What would you do if you weren’t afraid?
Written by listed counsellor/psychotherapist: Paul Henry
7th June, 20160 Comments
“As scary as living can be, stop and think how you will feel if, on your deathbed, you look back on your life and conclude that you never really showed up because you were afraid. Isn’t that grim prospect more frightening than facing the fear itself, up front, right now?” - James Hollis PhD.
So perhaps you might ask yourself this question, “What would I do if I weren’t afraid?”
Fear; it has a hold over many of us, and for some of us a chilling, paralysing grip. What are we afraid of? Often we are afraid of what might happen, something we imagine will happen, some future disaster. In reality, worrying about what might happen is like bleeding before you’ve been shot. It’s a waste of your energy and will thwart your happiness. Furthermore worrying can become a habit.
“An evil corrosive thread and the fabric of our lives is shot through with it”, so said Bill Wilson, founder of Alcoholics Anonymous. He was describing fear in alcoholics but in reality this can be applied far more widely. I have known many people to be moderate drinkers or non-drinkers and still be wrapped up in paralysing fear.
Fear isn’t a bad thing in many situations. It will prevent us from doing irrationally dangerous things like walking in the traffic or putting our hand into a fire. Fear teaches us caution and wisdom. However, if it becomes distorted by imagination or some real traumatising event it can become impossible to control from which phobias, obsessions, panic attacks and other irrational behaviours might emerge. This kind of fear is like the content of Pandora’s box, once released its seemingly impossible to get back in the box.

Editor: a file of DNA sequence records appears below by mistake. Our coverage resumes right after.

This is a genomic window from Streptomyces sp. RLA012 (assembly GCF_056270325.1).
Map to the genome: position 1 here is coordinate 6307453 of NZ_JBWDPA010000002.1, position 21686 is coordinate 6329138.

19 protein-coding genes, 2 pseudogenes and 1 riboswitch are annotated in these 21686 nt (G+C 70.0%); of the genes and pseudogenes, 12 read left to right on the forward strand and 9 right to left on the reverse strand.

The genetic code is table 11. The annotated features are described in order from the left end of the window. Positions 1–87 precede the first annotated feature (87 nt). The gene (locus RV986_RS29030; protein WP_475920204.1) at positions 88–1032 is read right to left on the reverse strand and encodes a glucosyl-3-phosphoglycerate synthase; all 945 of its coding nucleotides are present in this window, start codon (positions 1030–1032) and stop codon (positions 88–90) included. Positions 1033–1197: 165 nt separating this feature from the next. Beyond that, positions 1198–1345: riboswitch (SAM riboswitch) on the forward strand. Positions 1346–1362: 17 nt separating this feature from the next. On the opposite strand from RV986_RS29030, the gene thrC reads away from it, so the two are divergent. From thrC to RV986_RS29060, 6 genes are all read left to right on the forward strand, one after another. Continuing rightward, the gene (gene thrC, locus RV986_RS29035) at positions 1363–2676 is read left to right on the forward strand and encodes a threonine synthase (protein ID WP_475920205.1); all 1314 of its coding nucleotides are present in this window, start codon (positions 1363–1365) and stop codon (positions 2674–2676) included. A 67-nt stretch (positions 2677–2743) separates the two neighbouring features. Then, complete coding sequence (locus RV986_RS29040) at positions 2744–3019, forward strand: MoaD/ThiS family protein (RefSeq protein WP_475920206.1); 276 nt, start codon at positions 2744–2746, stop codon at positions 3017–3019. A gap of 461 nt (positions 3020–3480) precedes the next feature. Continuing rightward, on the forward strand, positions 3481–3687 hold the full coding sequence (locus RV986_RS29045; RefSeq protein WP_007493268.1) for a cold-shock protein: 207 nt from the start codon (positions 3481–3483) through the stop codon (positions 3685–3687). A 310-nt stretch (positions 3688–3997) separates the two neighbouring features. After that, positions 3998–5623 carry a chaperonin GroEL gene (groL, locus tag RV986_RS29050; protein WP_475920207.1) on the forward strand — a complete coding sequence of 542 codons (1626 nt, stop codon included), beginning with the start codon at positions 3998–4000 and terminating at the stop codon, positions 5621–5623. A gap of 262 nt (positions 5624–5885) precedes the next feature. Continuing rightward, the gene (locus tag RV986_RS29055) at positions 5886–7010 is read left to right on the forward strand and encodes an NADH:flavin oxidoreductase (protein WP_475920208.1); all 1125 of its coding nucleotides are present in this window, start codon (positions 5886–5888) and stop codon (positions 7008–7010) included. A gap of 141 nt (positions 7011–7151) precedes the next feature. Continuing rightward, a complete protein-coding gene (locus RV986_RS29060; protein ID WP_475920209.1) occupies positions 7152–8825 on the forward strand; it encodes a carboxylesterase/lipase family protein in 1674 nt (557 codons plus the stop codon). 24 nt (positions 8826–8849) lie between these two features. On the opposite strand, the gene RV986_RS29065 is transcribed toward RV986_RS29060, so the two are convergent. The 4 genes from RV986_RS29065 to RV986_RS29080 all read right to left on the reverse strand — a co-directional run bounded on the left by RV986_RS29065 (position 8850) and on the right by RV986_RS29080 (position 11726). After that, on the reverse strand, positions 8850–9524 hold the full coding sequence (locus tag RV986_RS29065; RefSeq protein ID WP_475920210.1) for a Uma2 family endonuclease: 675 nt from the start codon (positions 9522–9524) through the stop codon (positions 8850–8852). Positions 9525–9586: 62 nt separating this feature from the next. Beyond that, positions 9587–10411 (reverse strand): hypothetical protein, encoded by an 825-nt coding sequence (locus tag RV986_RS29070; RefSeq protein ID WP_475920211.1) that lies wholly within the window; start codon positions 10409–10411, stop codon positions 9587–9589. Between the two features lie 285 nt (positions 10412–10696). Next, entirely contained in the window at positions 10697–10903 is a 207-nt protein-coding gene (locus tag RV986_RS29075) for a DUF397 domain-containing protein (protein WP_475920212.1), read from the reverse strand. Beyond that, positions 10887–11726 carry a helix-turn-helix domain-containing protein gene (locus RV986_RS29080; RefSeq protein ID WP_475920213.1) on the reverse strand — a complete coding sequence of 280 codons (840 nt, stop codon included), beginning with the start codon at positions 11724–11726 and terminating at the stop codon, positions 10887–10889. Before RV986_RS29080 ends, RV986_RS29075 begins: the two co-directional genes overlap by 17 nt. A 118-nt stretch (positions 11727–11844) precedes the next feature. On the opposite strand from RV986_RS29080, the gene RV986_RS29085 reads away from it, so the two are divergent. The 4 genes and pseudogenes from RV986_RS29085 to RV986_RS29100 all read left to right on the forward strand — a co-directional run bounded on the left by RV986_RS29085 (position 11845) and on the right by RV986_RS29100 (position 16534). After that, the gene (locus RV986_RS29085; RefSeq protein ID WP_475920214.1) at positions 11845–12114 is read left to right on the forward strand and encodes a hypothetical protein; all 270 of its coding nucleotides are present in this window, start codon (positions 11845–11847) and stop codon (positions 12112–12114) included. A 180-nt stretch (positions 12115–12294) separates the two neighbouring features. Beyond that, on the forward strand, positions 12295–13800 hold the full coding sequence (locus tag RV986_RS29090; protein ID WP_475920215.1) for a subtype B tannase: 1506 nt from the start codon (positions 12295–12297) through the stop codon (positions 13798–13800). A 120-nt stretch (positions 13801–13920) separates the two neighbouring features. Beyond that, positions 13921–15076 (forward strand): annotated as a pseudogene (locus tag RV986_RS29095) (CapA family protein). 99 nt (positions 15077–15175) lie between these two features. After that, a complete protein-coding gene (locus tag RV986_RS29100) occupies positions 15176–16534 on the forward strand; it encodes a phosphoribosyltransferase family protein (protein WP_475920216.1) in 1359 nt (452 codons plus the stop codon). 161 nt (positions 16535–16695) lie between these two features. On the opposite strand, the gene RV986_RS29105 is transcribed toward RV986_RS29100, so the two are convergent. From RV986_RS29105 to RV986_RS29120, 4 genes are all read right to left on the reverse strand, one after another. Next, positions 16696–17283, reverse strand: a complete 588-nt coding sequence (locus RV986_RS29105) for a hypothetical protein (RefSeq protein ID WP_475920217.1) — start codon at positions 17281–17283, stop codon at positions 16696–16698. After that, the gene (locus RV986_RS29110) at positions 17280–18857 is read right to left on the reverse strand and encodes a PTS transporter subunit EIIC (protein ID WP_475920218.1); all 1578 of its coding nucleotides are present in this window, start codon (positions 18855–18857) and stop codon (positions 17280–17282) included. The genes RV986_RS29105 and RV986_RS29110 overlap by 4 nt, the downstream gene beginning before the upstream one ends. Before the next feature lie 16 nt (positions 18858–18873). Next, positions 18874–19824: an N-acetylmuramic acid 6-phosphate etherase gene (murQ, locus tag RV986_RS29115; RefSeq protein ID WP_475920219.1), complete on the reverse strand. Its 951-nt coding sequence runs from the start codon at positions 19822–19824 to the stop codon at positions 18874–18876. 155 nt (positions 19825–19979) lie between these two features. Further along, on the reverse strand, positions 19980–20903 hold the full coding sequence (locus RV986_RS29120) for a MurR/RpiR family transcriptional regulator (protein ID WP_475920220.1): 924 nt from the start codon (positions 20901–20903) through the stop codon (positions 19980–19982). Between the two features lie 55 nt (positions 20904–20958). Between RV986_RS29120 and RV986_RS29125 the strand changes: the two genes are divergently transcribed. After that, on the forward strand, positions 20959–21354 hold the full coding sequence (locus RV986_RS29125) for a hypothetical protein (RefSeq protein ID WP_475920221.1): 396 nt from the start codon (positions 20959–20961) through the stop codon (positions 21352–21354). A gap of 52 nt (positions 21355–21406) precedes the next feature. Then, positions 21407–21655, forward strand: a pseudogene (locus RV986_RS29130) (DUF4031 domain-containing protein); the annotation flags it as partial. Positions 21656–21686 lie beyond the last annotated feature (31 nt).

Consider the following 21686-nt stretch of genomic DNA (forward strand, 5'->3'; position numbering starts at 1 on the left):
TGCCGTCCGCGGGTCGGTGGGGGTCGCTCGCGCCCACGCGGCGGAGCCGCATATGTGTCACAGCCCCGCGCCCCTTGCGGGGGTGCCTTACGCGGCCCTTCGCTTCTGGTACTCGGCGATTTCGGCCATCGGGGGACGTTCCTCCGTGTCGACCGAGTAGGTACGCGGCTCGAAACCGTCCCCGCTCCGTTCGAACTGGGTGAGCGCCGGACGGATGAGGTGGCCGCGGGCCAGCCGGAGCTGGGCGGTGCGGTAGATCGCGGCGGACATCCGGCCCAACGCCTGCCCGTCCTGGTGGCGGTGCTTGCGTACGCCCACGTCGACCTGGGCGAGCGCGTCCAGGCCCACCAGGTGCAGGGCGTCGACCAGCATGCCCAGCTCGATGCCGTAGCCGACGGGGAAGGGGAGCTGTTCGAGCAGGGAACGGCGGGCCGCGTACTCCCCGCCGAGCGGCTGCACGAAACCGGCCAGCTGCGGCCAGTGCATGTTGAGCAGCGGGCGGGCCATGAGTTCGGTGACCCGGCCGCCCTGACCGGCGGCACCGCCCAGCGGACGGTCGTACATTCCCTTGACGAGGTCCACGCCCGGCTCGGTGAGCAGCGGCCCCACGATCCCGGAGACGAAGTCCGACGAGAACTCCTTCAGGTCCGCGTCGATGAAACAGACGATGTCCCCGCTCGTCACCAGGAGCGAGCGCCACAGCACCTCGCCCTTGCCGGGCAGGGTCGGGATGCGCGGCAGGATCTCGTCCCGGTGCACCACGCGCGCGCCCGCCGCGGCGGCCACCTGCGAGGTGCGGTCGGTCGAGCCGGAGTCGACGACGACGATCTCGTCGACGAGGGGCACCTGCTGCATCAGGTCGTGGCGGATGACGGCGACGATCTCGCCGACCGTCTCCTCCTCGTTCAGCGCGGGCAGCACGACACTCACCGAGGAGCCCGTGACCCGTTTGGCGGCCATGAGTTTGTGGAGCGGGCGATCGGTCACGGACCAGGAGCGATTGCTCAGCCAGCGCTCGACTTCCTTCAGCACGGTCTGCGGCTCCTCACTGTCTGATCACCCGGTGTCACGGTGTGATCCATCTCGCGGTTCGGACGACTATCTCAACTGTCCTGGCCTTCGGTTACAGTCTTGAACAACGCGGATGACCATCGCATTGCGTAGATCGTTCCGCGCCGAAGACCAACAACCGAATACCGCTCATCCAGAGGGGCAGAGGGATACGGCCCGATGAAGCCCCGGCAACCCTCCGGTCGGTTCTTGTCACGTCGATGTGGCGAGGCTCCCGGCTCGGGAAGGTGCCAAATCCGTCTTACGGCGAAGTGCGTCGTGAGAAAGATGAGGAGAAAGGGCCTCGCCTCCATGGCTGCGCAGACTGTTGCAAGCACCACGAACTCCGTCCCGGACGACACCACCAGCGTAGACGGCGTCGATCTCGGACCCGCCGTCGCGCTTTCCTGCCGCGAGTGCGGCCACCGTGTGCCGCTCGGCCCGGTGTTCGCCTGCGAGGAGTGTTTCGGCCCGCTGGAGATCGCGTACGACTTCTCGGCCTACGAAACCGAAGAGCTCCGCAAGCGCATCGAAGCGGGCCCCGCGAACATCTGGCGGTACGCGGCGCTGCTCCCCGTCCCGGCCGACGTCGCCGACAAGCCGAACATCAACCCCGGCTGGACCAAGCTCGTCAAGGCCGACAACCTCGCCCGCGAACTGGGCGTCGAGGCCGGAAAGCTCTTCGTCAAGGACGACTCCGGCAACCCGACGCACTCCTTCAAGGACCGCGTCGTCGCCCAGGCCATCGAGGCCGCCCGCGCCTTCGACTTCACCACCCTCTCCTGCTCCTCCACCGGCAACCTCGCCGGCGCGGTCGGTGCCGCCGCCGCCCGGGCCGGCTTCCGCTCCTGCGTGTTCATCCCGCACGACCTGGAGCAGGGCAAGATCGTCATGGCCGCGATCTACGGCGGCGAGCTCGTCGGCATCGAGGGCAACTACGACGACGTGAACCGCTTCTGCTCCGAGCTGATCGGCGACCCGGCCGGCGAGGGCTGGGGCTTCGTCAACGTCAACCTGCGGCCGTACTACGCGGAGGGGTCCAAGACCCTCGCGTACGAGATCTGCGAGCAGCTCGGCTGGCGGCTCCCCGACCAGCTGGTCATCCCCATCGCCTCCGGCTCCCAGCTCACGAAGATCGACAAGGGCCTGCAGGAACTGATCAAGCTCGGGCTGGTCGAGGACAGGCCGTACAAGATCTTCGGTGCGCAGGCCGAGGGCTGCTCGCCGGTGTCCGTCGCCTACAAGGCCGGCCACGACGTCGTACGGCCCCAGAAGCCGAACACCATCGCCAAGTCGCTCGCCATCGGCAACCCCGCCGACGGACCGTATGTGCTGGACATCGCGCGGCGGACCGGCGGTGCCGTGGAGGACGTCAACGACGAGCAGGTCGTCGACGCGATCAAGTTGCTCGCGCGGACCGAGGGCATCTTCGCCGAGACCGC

So where do we learn to be fearful? It can start from strict discipline at home when our parents and grandparents strive to impose their digested ideas of what is acceptable behaviour and not. Then there is school and time keeping, behaviour in the class room, respect of elders and betters. There’s tribal belief, which has a powerful hold on us, maintaining tribal loyalty and distrust of others, tribal rites and traditions sometimes involving rite of passage and physical marking. Then there is peer pressure, the risk of being judged by your peers if you don’t conform or fit in.
These influences in our early lives will mostly carry a heavy penalty, one that cuts to the core, scarring our souls. That penalty is shame. Shame through failure, through humiliation, through public ridicule and exposure, being seen as less than and feeling less than.
It may be possible there was a time when we could take these fears somewhere and discuss them and in so doing take away their power. For most of us this is no longer the case. Non-disclosure and secrecy, often fuelled by shame, keep us silent and in suffering.
Facing our fear and working through it can be a daunting prospect, but often when it is faced with another person’s support it can be overcome and this is where the power of counselling and psychotherapy can help. If any of this is feeling uncomfortable or familiar, the chances are your life is being affected by fear. In reality, the only thing to fear is the fear itself. If you can face your fear and discuss it with someone it will lose its power and that is a fact.
About the author
Before I trained in psychotherapeutic counselling I spent many years in the creative industries so I am familiar with anxiety and stress related conditions, particularly performance anxiety. I also have twenty years experience of working with alcohol and substance misuse. I am also a professional mediator and a Quaker.
Related articles from our experts
- Avoid rescuing problem gamblers
Noel Bell MA, PG Dip Psych, UKCP26th June, 2017
- Controlling addictions requires more than willpower
Gerry North Counsellor/Psychotherapist24th June, 2017
- Porn, alternative sexual lifestyles and addiction
Noel Bell MA, PG Dip Psych, UKCP1st June, 2017
Counselling Directory is not responsible for the articles published by members. The views expressed are those of the member who wrote the article.